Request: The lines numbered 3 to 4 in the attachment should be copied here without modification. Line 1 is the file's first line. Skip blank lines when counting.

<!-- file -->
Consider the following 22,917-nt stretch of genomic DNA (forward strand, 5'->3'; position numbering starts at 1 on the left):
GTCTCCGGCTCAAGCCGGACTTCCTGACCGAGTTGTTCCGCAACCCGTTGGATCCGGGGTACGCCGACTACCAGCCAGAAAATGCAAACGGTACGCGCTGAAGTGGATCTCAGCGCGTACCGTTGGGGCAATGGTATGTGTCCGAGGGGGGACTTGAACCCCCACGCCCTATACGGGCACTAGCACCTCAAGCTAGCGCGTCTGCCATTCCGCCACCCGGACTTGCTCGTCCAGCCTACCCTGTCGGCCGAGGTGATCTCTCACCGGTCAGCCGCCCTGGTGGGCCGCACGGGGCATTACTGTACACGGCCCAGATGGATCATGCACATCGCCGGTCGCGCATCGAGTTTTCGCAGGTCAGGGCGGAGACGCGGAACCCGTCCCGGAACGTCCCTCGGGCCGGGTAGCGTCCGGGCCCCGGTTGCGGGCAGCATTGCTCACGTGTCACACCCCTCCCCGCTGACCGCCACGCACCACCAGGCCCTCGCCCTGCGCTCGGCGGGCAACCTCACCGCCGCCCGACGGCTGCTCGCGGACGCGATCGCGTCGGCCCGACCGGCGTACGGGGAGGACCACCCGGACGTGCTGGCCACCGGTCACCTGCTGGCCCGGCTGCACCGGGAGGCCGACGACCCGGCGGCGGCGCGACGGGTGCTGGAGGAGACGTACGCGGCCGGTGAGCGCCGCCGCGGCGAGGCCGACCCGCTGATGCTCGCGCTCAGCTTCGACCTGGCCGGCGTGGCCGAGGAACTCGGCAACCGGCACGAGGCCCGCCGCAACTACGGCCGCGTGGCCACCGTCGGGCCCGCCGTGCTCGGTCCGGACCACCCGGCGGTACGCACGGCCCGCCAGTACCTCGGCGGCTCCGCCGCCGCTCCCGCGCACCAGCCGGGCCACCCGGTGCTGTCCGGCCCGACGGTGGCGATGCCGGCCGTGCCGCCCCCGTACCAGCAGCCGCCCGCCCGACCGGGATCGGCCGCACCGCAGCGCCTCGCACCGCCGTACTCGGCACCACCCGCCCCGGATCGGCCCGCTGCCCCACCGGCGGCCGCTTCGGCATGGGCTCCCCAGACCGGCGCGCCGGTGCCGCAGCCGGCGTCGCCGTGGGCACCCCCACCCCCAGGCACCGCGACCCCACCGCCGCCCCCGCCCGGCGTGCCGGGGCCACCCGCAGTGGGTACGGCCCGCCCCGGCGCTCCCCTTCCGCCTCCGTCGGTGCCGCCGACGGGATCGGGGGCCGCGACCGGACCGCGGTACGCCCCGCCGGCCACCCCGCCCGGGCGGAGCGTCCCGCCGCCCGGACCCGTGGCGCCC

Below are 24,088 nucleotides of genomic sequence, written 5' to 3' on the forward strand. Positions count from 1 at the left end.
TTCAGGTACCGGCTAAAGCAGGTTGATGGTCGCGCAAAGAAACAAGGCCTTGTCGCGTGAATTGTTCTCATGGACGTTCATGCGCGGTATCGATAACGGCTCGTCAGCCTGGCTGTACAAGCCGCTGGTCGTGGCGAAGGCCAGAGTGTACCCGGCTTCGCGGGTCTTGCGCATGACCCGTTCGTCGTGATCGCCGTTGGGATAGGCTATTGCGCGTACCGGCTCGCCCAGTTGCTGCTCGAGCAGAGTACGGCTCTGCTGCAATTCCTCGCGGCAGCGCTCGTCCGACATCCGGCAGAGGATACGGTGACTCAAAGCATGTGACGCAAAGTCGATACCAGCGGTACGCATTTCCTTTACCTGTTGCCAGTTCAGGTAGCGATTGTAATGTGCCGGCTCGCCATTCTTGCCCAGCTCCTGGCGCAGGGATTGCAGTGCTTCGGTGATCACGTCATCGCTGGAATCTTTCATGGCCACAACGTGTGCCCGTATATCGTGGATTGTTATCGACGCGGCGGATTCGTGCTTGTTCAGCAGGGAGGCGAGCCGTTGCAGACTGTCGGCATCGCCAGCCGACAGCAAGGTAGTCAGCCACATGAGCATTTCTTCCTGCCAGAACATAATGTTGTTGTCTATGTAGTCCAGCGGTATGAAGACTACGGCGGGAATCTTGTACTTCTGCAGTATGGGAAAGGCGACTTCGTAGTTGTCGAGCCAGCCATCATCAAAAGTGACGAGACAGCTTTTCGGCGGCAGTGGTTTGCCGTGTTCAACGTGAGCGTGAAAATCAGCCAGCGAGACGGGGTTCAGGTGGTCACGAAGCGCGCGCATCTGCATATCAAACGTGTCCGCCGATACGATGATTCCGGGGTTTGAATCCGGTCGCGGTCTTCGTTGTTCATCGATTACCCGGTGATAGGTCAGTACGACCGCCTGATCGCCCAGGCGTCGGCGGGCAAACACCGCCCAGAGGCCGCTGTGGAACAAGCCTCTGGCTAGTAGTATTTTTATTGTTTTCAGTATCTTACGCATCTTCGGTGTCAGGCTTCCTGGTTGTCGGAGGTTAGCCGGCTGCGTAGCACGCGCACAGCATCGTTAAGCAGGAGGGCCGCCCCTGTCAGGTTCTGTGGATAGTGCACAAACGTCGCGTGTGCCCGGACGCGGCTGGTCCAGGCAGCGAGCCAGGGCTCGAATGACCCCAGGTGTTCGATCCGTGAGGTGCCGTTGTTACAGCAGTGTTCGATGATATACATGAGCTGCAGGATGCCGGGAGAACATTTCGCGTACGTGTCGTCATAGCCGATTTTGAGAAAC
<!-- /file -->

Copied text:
Below are 24,088 nucleotides of genomic sequence, written 5' to 3' on the forward strand. Positions count from 1 at the left end.
TTCAGGTACCGGCTAAAGCAGGTTGATGGTCGCGCAAAGAAACAAGGCCTTGTCGCGTGAATTGTTCTCATGGACGTTCATGCGCGGTATCGATAACGGCTCGTCAGCCTGGCTGTACAAGCCGCTGGTCGTGGCGAAGGCCAGAGTGTACCCGGCTTCGCGGGTCTTGCGCATGACCCGTTCGTCGTGATCGCCGTTGGGATAGGCTATTGCGCGTACCGGCTCGCCCAGTTGCTGCTCGAGCAGAGTACGGCTCTGCTGCAATTCCTCGCGGCAGCGCTCGTCCGACATCCGGCAGAGGATACGGTGACTCAAAGCATGTGACGCAAAGTCGATACCAGCGGTACGCATTTCCTTTACCTGTTGCCAGTTCAGGTAGCGATTGTAATGTGCCGGCTCGCCATTCTTGCCCAGCTCCTGGCGCAGGGATTGCAGTGCTTCGGTGATCACGTCATCGCTGGAATCTTTCATGGCCACAACGTGTGCCCGTATATCGTGGATTGTTATCGACGCGGCGGATTCGTGCTTGTTCAGCAGGGAGGCGAGCCGTTGCAGACTGTCGGCATCGCCAGCCGACAGCAAGGTAGTCAGCCACATGAGCATTTCTTCCTGCCAGAACATAATGTTGTTGTCTATGTAGTCCAGCGGTATGAAGACTACGGCGGGAATCTTGTACTTCTGCAGTATGGGAAAGGCGACTTCGTAGTTGTCGAGCCAGCCATCATCAAAAGTGACGAGACAGCTTTTCGGCGGCAGTGGTTTGCCGTGTTCAACGTGAGCGTGAAAATCAGCCAGCGAGACGGGGTTCAGGTGGTCACGAAGCGCGCGCATCTGCATATCAAACGTGTCCGCCGATACGATGATTCCGGGGTTTGAATCCGGTCGCGGTCTTCGTTGTTCATCGATTACCCGGTGATAGGTCAGTACGACCGCCTGATCGCCCAGGCGTCGGCGGGCAAACACCGCCCAGAGGCCGCTGTGGAACAAGCCTCTGGCTAGTAGTATTTTTATTGTTTTCAGTATCTTACGCATCTTCGGTGTCAGGCTTCCTGGTTGTCGGAGGTTAGCCGGCTGCGTAGCACGCGCACAGCATCGTTAAGCAGGAGGGCCGCCCCTGTCAGGTTCTGTGGATAGTGCACAAACGTCGCGTGTGCCCGGACGCGGCTGGTCCAGGCAGCGAGCCAGGGCTCGAATGACCCCAGGTGTTCGATCCGTGAGGTGCCGTTGTTACAGCAGTGTTCGATGATATACATGAGCTGCAGGATGCCGGGAGAACATTTCGCGTACGTGTCGTCATAGCCGATTTTGAGAAAC